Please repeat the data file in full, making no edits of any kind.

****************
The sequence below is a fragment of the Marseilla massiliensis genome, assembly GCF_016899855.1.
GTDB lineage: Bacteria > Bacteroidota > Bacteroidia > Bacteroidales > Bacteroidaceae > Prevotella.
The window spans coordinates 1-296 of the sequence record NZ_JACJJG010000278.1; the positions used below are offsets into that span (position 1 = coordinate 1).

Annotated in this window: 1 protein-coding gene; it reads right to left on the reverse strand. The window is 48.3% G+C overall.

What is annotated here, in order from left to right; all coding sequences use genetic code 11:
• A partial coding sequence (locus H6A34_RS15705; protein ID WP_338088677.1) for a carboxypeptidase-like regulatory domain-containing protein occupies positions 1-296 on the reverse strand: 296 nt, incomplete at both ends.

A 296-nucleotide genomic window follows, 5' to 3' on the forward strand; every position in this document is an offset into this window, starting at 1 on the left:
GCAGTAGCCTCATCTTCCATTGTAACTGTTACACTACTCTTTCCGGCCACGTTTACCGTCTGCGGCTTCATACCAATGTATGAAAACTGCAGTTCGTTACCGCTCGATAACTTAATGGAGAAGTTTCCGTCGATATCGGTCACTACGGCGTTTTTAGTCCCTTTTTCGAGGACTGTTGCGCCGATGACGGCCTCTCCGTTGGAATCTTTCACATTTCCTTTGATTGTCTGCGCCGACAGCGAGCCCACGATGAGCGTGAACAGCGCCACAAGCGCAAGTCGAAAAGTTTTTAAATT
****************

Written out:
The sequence below is a fragment of the Marseilla massiliensis genome, assembly GCF_016899855.1.
GTDB lineage: Bacteria > Bacteroidota > Bacteroidia > Bacteroidales > Bacteroidaceae > Prevotella.
The window spans coordinates 1-296 of the sequence record NZ_JACJJG010000278.1; the positions used below are offsets into that span (position 1 = coordinate 1).

Annotated in this window: 1 protein-coding gene; it reads right to left on the reverse strand. The window is 48.3% G+C overall.

What is annotated here, in order from left to right; all coding sequences use genetic code 11:
• A partial coding sequence (locus H6A34_RS15705; protein ID WP_338088677.1) for a carboxypeptidase-like regulatory domain-containing protein occupies positions 1-296 on the reverse strand: 296 nt, incomplete at both ends.

A 296-nucleotide genomic window follows, 5' to 3' on the forward strand; every position in this document is an offset into this window, starting at 1 on the left:
GCAGTAGCCTCATCTTCCATTGTAACTGTTACACTACTCTTTCCGGCCACGTTTACCGTCTGCGGCTTCATACCAATGTATGAAAACTGCAGTTCGTTACCGCTCGATAACTTAATGGAGAAGTTTCCGTCGATATCGGTCACTACGGCGTTTTTAGTCCCTTTTTCGAGGACTGTTGCGCCGATGACGGCCTCTCCGTTGGAATCTTTCACATTTCCTTTGATTGTCTGCGCCGACAGCGAGCCCACGATGAGCGTGAACAGCGCCACAAGCGCAAGTCGAAAAGTTTTTAAATT